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Gulf inflation to continue as major policy challenge PDF Print E-mail
Friday, 18 April 2008

Inflation will be the biggest challenge of the UAE and its Arab neighbours, but economic growth will continue for the next two to three years, industry leaders said on Tuesday, report agencies.

Khalid Bin Zayed Al Nahyan, chairman of leading conglomerate Bin Zayed Group, said abandoning the dollar peg will not tame the rise in prices as inflation in the UAE is “internally induced.”

“De-pegging is not the answer. If you analyse the inflation here in the UAE, you will find out that more than 60 per cent or 70 per cent of that is not imported. Therefore, the problem needs to be managed internally,” Al Nahyan said during the BusinessWeek Middle-East Asia Leadership Forum in Dubai.

“Inflation is going to be the biggest challenge in the whole GCC because we are pegged to the dollar. And as the US fights recession, we don’t have the right tools for the time being,” Al Nahyan added.

The region has been under pressure to drop their pegs after the greenback continued to fall against the euro, triggering inflation across the Gulf. With the exception of Kuwait, Gulf states have not revalued their currencies.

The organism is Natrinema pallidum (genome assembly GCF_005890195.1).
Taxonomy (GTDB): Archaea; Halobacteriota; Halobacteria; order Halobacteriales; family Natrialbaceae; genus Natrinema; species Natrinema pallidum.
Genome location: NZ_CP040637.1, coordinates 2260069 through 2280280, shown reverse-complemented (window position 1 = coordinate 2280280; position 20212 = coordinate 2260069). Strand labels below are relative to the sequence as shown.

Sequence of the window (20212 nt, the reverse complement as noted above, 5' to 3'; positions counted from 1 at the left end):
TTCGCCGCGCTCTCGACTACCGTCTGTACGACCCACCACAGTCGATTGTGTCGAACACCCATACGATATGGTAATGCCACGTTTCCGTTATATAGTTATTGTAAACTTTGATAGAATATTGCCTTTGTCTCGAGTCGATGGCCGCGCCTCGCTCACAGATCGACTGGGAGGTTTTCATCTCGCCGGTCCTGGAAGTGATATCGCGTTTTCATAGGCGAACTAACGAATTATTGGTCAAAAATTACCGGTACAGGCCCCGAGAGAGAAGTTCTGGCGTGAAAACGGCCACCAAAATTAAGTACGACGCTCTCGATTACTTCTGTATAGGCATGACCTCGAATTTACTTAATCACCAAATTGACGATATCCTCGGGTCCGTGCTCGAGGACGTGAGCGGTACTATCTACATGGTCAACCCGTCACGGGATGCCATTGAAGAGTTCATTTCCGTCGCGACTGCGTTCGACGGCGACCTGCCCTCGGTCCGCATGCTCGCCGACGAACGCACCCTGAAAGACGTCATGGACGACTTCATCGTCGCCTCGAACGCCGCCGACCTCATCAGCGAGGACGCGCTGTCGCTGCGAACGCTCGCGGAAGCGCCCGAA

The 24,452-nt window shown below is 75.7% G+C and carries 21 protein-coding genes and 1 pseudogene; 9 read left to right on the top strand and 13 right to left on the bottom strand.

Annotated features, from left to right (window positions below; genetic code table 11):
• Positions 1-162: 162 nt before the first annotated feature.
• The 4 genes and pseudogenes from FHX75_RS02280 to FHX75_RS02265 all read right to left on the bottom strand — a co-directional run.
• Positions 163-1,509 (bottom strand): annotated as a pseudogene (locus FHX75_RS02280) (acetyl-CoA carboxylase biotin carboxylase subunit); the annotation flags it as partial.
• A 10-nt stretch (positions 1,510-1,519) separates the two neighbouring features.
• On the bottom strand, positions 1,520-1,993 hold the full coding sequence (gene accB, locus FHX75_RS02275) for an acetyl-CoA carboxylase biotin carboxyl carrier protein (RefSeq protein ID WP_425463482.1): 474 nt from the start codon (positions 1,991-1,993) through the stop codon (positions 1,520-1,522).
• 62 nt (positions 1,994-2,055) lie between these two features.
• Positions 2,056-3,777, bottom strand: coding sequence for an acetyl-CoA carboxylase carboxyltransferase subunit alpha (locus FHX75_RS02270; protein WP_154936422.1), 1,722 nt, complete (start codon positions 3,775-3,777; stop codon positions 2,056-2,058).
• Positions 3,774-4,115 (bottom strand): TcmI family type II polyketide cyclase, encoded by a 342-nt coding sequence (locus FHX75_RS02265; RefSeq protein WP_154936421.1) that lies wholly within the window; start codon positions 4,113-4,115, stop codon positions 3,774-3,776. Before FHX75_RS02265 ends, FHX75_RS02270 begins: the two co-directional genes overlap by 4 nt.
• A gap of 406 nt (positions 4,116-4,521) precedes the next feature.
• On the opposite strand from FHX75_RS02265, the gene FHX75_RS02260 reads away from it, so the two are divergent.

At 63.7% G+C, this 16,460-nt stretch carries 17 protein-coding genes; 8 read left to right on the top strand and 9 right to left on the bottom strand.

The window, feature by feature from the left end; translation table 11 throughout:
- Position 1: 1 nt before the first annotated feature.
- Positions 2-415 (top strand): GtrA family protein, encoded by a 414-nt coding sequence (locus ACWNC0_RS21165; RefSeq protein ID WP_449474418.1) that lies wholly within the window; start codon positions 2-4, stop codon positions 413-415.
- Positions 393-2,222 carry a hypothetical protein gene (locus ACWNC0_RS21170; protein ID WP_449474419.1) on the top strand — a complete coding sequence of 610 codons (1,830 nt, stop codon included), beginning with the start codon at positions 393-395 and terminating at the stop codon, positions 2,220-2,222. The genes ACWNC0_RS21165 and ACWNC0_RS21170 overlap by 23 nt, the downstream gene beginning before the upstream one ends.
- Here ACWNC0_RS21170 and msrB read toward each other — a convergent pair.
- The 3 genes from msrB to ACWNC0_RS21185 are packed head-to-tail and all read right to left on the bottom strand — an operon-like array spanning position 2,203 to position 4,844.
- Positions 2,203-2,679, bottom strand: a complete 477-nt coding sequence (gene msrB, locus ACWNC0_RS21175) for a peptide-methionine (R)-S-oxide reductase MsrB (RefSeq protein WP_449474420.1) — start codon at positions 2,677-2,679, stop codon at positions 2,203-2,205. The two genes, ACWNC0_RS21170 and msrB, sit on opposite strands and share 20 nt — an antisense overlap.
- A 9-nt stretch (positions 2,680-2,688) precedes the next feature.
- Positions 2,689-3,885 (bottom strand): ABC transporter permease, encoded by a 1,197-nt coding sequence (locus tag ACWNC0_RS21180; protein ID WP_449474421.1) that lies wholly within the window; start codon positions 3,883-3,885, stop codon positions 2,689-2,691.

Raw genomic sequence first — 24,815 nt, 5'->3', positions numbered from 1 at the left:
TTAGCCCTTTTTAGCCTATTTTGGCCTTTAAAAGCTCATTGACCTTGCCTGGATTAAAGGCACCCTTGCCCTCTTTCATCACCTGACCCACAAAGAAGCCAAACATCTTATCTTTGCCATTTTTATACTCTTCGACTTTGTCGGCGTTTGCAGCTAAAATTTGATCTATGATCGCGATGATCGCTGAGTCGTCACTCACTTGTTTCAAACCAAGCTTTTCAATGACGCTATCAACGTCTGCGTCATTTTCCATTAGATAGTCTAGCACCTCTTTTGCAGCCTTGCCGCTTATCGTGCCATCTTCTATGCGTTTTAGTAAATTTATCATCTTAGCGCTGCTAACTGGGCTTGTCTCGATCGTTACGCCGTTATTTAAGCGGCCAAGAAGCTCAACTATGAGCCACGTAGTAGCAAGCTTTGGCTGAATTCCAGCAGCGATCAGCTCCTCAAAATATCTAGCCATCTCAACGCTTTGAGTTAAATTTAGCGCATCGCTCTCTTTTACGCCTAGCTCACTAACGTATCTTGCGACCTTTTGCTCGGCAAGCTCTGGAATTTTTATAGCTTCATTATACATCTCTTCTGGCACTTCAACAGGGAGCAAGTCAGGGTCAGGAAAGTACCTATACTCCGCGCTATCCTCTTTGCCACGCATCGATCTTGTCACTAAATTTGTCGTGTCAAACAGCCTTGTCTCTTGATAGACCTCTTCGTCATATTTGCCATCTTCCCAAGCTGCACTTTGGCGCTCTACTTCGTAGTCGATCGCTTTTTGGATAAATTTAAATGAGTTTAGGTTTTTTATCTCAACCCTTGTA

Al Nahyan, however, said the region’s high pools of liquidity, coupled with the potential oil revenues and economic reforms introduced by GCC governments will help drive the growth in the region for the next two to three years.

“Beyond that, you need a good, steering government policy. We’re already facing challenges such as inflation and there are bottlenecks and other issues such as the shortage of talent that need to be addressed,” Al Nahyan said.

Shaikha Lubna Al Qasimi, Minister of Foreign Trade who opened the forum, said the key task confronting the leaders is how to sustain growth and ensure that any changes introduced will promote future competitiveness. “Recent market turbulence has left companies and economies across the world reeling from the impact.

Looking ahead, it is difficult to assess what the future holds, but one thing seems certain - Middle East and Asia are moving fast along the path of economic growth,” Shaikha Lubna said.

“The two regions are integrating more closely with the global economy, the rise in their domestic consumption and investments are providing a counter-balance to the global slowdown.

The shift has far-reaching implications for business as it provides fresh opportunities and new forces to sustain economic expansion,” she added.

An initiative that began in 2007, the forum drew over 400 chief executive officers from Middle East and Asia, including around 80 delegates from China-a vital trading partner for many countries in the GCC.

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